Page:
Introduction: In this instructional guide, you will learn how to extract all the transactions from a bank statement into an Excel file using Power Automate. This method eliminates the need for external modules and allows you to parse the CSV file using only Power Automate tools.
This How-to instruction is the second part of our series regarding Bank Statement parsing. The first part for Outlook and SharePoint focused on extracting the key information from the statement.
In this instruction, we'll continue working on the same flow adding more actions.
Extract Bank Statement Transactions Video
Step 1. Parse the Bank Statement
Watch Part 1 of the video to understand the initial steps.
Now let's add the "Compose" component to split the CSV file into individual lines.
In the "Compose" component, use the "split" function to break the text into lines.
Pass the text from the JSON step called "transactions" as an input. Use the "code URI" function to represent a new line symbol ("%0a"). This step splits the CSV file into an array of lines.
This is how the final expression should look like.
Step 2. Break Lines into Columns
Now we have our lines. The next step is to go over each line and split it:
Find and add "Apply to each" component to iterate over each line.
Within the "Apply to each" component, add another "Compose" action.
Use the "split" function again to break each line into columns.
Specify the "item" as the input, which represents the current line. Use a semicolon as the delimiter.
This step breaks each line into an array of columns.
Step 3. Write Data into Excel
This is the trickiest part as we'll have to use a weird way to specify the values.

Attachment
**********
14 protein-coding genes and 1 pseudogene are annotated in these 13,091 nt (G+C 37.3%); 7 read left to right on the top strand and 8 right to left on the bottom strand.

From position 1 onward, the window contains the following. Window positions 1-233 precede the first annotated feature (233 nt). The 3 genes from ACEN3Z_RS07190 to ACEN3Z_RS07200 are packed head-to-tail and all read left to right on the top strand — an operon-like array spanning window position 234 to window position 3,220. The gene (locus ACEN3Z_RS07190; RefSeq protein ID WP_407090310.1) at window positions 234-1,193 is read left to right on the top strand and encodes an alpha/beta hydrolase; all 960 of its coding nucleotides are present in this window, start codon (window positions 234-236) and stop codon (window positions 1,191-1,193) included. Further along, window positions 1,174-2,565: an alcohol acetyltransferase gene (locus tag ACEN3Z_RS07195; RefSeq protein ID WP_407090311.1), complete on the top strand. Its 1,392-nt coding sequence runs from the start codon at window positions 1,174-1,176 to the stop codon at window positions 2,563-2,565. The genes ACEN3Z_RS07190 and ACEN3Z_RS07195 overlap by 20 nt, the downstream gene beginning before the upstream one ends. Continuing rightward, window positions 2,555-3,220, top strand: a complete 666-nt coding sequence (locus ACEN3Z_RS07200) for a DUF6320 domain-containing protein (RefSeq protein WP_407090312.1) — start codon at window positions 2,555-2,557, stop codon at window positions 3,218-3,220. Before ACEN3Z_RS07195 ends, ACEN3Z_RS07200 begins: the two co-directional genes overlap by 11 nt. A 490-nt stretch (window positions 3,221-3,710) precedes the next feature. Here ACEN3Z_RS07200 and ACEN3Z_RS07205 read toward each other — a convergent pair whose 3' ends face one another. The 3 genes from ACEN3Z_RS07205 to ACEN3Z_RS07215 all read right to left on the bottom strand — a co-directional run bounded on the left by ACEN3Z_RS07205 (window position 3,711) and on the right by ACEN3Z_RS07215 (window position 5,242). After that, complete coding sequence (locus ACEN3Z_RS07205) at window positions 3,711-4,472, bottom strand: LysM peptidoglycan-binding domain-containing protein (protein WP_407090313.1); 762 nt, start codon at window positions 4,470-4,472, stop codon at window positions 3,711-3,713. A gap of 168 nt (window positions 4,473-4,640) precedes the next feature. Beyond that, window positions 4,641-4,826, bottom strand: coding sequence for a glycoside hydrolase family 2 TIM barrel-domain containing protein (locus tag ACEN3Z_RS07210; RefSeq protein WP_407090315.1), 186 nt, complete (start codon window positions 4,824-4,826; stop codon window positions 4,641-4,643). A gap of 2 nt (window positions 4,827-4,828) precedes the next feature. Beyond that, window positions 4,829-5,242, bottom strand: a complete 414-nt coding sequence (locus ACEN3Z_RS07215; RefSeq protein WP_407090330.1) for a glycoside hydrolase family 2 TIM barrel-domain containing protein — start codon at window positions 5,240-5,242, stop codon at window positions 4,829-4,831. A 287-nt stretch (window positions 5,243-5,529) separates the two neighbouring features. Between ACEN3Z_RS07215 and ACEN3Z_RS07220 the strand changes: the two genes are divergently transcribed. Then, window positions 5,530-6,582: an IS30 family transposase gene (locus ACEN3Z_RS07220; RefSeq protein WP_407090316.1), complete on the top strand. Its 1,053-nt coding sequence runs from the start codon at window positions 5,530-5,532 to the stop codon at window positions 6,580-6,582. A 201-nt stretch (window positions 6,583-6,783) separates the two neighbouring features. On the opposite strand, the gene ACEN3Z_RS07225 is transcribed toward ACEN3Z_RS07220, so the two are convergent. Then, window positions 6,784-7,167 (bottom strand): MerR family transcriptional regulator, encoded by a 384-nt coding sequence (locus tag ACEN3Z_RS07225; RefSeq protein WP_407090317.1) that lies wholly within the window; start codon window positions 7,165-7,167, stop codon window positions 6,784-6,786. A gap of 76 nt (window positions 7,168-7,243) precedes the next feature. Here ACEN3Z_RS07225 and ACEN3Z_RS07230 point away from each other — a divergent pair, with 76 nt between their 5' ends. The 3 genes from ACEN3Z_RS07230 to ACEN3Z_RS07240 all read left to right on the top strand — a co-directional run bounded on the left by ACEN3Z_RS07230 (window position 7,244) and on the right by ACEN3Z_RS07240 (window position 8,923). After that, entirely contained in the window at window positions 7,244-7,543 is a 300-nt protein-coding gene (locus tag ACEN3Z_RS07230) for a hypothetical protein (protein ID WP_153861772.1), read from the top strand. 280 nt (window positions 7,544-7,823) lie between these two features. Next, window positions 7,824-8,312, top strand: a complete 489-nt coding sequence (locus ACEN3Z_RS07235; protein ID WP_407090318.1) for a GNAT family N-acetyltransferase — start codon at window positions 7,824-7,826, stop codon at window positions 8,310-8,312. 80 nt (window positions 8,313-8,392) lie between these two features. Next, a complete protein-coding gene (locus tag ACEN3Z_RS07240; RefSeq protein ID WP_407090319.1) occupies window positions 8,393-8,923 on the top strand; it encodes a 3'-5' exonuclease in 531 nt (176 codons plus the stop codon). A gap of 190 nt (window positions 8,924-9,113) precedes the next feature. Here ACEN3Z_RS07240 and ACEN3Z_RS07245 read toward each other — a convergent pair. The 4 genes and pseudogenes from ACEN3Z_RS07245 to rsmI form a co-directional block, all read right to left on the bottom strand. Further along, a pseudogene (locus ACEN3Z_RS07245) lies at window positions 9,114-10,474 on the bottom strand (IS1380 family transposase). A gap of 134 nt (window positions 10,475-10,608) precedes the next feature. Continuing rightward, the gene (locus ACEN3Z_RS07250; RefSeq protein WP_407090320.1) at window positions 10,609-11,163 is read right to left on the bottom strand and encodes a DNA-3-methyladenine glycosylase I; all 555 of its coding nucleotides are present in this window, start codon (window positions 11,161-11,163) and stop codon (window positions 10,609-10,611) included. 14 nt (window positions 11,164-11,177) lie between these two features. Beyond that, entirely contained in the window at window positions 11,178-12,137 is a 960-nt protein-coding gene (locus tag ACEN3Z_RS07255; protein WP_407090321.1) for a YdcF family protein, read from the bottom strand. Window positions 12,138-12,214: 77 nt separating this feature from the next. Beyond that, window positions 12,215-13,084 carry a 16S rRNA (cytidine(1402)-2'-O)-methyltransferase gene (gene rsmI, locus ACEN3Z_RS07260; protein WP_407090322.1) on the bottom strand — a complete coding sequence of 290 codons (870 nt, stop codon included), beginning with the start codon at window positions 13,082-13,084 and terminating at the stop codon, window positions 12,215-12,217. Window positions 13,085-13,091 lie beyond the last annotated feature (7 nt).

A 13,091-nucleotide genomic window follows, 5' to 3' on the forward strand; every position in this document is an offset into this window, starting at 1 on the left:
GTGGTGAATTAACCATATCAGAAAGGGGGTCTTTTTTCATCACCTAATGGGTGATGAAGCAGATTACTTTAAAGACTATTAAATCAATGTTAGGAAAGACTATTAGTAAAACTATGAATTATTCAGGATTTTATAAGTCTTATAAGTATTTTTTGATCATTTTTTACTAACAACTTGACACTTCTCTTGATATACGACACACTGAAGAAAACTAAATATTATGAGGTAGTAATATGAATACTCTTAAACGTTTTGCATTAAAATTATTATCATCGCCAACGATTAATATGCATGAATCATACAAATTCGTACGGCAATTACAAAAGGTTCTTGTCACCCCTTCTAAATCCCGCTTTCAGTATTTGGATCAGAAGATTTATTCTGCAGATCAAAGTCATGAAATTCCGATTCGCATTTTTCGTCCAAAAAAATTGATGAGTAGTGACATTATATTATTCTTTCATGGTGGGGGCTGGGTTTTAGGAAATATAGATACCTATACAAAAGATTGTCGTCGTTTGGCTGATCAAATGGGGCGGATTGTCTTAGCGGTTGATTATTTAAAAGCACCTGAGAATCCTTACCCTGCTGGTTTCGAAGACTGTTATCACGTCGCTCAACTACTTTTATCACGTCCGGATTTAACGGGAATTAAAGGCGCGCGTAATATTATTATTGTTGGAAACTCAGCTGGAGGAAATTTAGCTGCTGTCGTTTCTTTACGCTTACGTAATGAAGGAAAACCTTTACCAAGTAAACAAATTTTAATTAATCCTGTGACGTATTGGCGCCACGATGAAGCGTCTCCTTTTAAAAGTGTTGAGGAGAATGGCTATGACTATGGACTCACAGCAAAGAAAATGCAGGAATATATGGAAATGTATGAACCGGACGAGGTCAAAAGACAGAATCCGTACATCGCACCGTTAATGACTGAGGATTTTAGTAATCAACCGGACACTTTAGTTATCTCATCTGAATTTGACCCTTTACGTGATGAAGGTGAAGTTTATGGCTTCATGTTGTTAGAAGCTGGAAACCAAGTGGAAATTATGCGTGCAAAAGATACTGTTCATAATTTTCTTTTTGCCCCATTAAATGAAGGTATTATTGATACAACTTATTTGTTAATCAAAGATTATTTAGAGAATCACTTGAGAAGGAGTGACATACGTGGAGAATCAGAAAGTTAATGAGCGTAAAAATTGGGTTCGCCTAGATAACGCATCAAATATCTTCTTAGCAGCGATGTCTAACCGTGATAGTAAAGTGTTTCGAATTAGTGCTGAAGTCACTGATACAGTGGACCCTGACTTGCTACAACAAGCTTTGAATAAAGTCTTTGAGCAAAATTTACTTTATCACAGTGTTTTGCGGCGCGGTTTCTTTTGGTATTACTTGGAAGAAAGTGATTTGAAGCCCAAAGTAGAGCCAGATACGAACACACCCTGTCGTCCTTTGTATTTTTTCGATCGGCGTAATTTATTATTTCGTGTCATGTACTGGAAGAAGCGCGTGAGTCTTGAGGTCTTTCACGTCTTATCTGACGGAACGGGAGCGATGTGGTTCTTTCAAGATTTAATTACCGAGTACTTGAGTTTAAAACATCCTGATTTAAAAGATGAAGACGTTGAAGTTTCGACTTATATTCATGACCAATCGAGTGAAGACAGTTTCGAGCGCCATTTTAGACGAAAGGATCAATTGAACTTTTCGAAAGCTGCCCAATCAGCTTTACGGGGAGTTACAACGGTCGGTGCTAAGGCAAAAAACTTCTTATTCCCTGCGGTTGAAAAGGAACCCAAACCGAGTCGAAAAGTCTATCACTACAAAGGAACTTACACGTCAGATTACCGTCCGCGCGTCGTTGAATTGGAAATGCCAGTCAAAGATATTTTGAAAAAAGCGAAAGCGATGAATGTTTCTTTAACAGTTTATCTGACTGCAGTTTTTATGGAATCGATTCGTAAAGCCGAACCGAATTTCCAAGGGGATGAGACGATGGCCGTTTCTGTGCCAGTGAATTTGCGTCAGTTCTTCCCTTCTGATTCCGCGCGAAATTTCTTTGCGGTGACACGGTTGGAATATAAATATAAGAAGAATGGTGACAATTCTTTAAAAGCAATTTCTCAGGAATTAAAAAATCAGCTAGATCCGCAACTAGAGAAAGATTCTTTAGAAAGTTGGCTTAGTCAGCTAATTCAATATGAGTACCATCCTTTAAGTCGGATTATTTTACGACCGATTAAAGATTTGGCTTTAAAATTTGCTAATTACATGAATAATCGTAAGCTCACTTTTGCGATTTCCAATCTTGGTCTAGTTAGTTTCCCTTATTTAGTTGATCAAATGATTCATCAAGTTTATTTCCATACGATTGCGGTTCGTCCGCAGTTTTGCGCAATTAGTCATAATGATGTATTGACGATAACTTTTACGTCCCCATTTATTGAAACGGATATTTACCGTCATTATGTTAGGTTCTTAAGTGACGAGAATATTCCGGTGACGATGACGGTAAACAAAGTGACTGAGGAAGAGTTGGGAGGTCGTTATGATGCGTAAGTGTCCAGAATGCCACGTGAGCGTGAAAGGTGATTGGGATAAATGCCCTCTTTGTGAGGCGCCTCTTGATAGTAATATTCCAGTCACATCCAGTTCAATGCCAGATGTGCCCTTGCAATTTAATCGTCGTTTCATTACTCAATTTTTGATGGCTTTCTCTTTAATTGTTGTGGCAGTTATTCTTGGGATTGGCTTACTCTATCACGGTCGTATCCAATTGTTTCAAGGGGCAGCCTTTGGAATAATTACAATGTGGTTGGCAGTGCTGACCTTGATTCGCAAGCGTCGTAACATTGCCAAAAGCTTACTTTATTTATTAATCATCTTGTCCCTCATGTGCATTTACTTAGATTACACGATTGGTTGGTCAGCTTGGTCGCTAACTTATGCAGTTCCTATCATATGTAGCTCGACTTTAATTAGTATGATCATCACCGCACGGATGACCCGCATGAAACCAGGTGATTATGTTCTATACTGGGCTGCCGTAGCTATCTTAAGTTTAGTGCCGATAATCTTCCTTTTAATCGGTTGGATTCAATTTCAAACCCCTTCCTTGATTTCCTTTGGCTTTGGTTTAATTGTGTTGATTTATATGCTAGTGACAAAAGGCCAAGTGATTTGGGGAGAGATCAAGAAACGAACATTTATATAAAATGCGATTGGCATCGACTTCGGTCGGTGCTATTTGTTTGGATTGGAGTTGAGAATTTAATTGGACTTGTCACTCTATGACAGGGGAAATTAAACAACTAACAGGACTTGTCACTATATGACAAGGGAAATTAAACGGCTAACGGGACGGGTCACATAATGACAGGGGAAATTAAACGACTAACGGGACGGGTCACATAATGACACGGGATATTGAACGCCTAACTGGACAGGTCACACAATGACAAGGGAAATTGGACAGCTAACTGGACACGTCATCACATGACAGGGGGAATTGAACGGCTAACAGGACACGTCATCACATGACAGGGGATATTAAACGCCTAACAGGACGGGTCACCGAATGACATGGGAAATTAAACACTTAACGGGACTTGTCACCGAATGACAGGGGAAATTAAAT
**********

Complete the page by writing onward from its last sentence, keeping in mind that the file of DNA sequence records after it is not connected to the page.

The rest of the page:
But first, create a spreadsheet or table in Excel (or any other tool of your choice).
Then add an action called "Add a row into a table":
To write the output, you'll need to specify the value of each column via an array expression. It is very simple - Click on Expression and type outputs()
Then click inside the brackets and write ('Compose_2') so it will look like this:
Then add the following:
In this case, the value of 0 in the square brackets means the first column, and to input the second column the expression would look like this:
So the final setup will look like this.
Step 4. Run the Test
Save the workflow and run a test. Use the previously used trigger or select an appropriate trigger. The data should appear in your Excel.
In this example, we tried to avoid using extra modules for CSV parsing. If you have any connector purchased, we recommend you use it. And once the flow is configured you can start processing bank transactions in a very efficient manner to your spreadsheets.